"I'm just happy the residents are back in their homes."
That is how Valley Park Mayor Mike Pennise summed up several days of battling the rising Meramec River, west of St. Louis. He issued a mandatory evacuation order for part of the city of roughly 7,000 last week as residents and emergency officials prepared for a second round of major flooding in roughly a year and a half.
This year's high water mark was about eight-tenths of an inch lower than December 2015, when the Meramec hit about 44 feet.
"Back in 2015, it was the first time anybody's ever seen levels go that high," Pennise told St. Louis Public Radio last week after the waters started to recede.
He said the lessons from 2015 helped officials prepare for this flood. That included time-dated photos from residents and work of the Army Corps of Engineers to give a better idea of how high the water could be at a specific time.
"So we knew when things were going to close. Roads were going to close more past the 39-foot mark."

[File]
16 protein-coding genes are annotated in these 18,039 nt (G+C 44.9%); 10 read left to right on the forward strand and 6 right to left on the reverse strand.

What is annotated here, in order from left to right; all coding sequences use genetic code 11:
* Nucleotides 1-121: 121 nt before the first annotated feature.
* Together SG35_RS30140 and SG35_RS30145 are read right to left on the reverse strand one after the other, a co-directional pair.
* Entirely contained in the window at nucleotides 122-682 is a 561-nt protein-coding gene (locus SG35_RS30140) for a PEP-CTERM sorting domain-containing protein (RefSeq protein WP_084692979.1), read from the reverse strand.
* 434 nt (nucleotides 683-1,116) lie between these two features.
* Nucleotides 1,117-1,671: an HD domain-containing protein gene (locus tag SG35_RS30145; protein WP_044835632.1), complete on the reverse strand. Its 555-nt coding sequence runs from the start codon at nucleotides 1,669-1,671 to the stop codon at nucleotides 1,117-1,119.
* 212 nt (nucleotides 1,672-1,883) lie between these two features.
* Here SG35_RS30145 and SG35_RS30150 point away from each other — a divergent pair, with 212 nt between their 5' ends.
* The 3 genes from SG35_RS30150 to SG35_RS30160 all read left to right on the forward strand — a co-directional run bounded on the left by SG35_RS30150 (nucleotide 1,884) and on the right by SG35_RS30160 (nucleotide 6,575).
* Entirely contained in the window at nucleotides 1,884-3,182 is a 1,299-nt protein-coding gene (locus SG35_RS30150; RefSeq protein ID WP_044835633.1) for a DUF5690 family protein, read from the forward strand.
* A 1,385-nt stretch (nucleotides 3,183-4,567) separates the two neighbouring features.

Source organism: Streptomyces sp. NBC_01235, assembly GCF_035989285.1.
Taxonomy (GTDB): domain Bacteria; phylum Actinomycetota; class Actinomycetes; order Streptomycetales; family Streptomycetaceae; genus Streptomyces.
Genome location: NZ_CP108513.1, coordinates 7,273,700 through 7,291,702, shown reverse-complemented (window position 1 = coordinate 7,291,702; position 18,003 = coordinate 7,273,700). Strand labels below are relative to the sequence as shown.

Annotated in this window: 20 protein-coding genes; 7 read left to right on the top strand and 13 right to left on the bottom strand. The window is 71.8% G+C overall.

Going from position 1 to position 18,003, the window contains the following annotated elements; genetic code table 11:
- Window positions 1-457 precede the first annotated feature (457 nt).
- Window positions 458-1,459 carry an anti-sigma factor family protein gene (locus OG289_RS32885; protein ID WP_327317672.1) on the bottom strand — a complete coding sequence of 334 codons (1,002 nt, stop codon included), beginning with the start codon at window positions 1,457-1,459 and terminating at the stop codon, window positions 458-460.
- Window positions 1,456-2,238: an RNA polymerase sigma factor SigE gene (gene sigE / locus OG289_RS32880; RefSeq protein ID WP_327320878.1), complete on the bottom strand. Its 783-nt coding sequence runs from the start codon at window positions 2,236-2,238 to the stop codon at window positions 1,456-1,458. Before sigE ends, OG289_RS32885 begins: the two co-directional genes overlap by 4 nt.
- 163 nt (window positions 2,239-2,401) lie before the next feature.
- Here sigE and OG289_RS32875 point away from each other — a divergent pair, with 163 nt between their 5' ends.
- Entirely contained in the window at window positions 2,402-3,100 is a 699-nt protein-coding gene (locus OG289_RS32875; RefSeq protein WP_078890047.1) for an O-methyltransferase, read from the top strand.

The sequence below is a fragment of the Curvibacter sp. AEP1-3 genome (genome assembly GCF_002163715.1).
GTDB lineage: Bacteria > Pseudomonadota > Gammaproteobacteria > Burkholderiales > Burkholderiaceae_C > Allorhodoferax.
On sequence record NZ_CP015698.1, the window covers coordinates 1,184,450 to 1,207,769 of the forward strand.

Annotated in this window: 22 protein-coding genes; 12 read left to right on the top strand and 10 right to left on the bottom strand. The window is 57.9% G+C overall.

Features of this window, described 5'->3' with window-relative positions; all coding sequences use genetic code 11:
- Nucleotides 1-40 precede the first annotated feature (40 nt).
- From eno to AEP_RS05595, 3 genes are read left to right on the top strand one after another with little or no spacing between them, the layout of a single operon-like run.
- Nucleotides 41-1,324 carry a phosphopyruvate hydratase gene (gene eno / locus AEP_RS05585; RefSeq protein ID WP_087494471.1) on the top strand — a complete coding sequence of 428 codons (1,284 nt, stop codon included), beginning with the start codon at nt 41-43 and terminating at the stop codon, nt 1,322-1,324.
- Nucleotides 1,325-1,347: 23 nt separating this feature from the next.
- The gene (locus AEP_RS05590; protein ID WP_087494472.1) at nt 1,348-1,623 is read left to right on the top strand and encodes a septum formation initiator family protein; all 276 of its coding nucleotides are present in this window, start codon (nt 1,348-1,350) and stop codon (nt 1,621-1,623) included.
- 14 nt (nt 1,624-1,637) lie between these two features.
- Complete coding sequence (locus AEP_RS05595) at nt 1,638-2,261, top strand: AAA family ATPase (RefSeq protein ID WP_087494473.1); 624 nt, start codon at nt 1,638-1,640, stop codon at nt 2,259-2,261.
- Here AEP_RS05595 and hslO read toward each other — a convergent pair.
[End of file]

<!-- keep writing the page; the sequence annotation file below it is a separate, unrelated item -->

The toughest part of the week for Pennise was likely watching residents — his neighbors in this small community — move to higher ground.
"It was hard to have them leave, I mean this was their home," he said.
"This is where they are happy and to put them out of their home for two or three days was tough."
Even with the emotion that comes with an evacuation order, Pennise said he believes many realize that dealing with flooding is essentially a way of life in a city so close to the Meramec.
"The majority of the residents understand what the river can do. They have little problem. They know we are going to do the best that we can to keep the waters from their homes," he said.
Last week's flood washed out a major celebration. The city was supposed to mark its 100th anniversary Friday with a cake and ice cream social. It was intended to be a major event for Valley Park residents in 1917. Pennise said the cekebration will be held later this year.
He tried to stay positive, despite the party postponement.
"We held off and survived another flood. And the levee held for the town. So it's a two-fold, a happy situation."
- The damage assessment, as of last Friday in Valley Park, included:
- Residents in 352 homes were asked to evacuate. 16 residents stayed.
- Roughly 55 businesses were shut down
- A few homes on Vance Road sustained water damage
- The sand wall gave way at the Steak 'n Shake
- The Taco Bell sustained water damage as did a gas station in the area.
Pennise described the damage as minimal.
"Could have been a lot worse," he said.
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